Yoga and health are connected at the hip — and the brain, and pretty much every part of your body.
Just 20 minutes of yoga can create both physical and mental health benefits, from improving flexibility and helping with chronic pain, to easing anxiety and even increasing brain function.
One scientific explanation for yoga’s mental health benefits is that practicing yoga seems to improve levels of GABA (or gamma-Aminobutyric acid if you want to keep it formal). GABA is the brain’s calming, “chill out” neurotransmitter — and yoga’s combination of physical poses and breathing techniques known as “pranayama” seems to be a good way to get your GABA on.
Almost everyone has seen yoga in some way, shape or form — and if what you saw scared you a bit, you’re not alone. All that bending and twisting — you may have thought, “there’s no way my body can move like that.” Here’s the good news: There are more than 100 different forms of yoga, and although some types are physically challenging, many others are gentler and not nearly as twisty.
The video below demonstrates five relatively easy, relaxing yoga poses. Trying them will only cost you a few minutes, and could improve mood and mental focus while reducing stress. Be sure to download our Move for Health PDF for a suggested routine to follow each week.
Extended Puppy Pose
Bound Angle Pose
Reclining Bound Angle Pose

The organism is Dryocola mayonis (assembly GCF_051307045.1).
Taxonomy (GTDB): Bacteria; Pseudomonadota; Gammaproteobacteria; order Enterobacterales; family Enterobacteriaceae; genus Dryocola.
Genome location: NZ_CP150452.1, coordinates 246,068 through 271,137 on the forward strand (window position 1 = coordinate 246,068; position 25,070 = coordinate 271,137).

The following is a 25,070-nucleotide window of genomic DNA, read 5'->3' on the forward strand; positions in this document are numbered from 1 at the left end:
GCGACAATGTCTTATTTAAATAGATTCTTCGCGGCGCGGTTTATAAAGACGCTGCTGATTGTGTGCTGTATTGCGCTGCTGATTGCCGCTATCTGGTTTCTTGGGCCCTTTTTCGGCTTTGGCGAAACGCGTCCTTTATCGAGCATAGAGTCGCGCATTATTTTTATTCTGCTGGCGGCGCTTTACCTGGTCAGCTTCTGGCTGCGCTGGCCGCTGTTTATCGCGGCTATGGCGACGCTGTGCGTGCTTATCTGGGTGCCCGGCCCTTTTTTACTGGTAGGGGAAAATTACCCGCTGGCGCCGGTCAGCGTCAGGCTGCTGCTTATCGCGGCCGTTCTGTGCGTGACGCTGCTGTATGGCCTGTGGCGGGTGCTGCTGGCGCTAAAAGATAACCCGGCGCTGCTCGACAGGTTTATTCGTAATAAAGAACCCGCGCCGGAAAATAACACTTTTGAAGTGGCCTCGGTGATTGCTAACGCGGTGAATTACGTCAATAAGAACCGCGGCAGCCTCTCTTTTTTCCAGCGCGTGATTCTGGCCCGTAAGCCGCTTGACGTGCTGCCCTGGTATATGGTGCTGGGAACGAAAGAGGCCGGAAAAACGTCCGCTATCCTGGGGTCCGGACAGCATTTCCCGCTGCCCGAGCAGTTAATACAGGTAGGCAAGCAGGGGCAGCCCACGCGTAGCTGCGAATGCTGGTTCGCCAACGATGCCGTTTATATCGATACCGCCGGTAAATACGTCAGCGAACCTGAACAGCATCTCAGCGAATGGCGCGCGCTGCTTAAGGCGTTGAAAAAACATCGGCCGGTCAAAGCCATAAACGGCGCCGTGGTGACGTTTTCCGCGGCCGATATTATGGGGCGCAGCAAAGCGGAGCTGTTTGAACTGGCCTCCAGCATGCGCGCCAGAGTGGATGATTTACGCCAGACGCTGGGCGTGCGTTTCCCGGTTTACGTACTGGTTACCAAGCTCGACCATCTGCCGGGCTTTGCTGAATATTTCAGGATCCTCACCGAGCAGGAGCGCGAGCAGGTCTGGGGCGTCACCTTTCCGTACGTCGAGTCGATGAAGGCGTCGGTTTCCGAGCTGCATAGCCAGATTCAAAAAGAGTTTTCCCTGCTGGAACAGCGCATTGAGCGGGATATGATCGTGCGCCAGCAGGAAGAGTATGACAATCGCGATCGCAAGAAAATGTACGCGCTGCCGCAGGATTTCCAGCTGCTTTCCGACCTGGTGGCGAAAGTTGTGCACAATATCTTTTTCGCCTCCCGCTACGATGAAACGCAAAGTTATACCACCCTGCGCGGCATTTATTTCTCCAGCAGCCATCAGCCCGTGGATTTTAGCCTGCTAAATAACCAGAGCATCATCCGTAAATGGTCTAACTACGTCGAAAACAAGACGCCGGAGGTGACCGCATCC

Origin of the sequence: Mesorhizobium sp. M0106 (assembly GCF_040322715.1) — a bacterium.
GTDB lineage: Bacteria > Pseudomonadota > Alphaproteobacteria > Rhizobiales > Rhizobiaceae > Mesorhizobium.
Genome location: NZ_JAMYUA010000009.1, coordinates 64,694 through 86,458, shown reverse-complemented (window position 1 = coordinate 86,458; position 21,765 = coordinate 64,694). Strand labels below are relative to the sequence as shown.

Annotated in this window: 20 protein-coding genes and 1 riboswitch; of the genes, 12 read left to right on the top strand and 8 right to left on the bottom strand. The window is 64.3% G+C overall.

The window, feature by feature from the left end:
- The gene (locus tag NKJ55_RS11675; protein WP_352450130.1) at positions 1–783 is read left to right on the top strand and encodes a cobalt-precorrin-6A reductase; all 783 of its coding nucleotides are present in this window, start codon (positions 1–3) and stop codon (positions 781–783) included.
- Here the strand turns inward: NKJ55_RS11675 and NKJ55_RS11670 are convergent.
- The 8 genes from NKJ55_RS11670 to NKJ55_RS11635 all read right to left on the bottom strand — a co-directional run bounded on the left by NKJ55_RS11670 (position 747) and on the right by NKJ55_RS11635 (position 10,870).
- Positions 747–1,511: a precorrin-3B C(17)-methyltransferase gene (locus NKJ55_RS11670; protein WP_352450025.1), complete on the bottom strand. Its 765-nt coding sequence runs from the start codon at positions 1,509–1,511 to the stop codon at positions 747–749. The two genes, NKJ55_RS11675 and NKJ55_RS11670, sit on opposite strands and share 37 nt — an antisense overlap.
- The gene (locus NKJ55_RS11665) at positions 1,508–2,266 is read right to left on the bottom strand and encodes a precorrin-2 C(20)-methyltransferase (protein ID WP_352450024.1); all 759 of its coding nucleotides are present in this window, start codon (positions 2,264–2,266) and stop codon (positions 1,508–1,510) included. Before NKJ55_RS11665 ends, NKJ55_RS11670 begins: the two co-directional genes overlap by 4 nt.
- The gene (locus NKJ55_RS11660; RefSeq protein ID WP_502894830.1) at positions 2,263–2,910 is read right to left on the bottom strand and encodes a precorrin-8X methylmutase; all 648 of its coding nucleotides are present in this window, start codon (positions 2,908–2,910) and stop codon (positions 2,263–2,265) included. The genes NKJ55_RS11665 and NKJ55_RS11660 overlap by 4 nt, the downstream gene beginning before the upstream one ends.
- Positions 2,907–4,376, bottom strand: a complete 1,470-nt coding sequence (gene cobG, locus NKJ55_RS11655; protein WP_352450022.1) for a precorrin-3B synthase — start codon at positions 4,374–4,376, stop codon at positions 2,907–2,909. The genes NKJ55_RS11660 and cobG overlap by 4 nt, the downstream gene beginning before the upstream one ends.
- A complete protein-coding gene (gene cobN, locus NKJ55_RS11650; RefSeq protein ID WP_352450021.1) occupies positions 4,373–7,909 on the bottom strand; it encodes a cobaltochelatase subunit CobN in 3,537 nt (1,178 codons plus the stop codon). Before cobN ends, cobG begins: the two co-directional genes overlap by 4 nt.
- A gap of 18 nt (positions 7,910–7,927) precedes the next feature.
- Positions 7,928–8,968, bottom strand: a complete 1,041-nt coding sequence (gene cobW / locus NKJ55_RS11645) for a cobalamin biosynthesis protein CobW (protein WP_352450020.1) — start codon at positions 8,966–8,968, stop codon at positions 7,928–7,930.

Our nutrition habits can help to protect our brain and keep it healthy as we age. In fact, recent research suggests that eating certain foods and eliminating others can improve brain function and even lower the risk and slow the progression of Alzheimer’s disease.
Some of that research involved the Mediterranean-DASH Intervention for Neuro-degenerative Delay approach (also known as the MIND diet for those of us who like things short and sweet). The MIND diet is very simple. First, eat more plant-based foods like berries and green leafy vegetables. Second, eat less animal-based foods, especially those high in saturated fat. To make it simpler still, here’s a list of some brain-boosting foods to eat more of and some brain-draining foods to avoid.
|More of these:
||Less of these:
You’ll find plenty of ingredients from the “more” column in this month’s recipes and shopping list. Looking at the list, here’s another easy-to-remember tip to guide your food choices: Eating colorfully is good for your gray matter!
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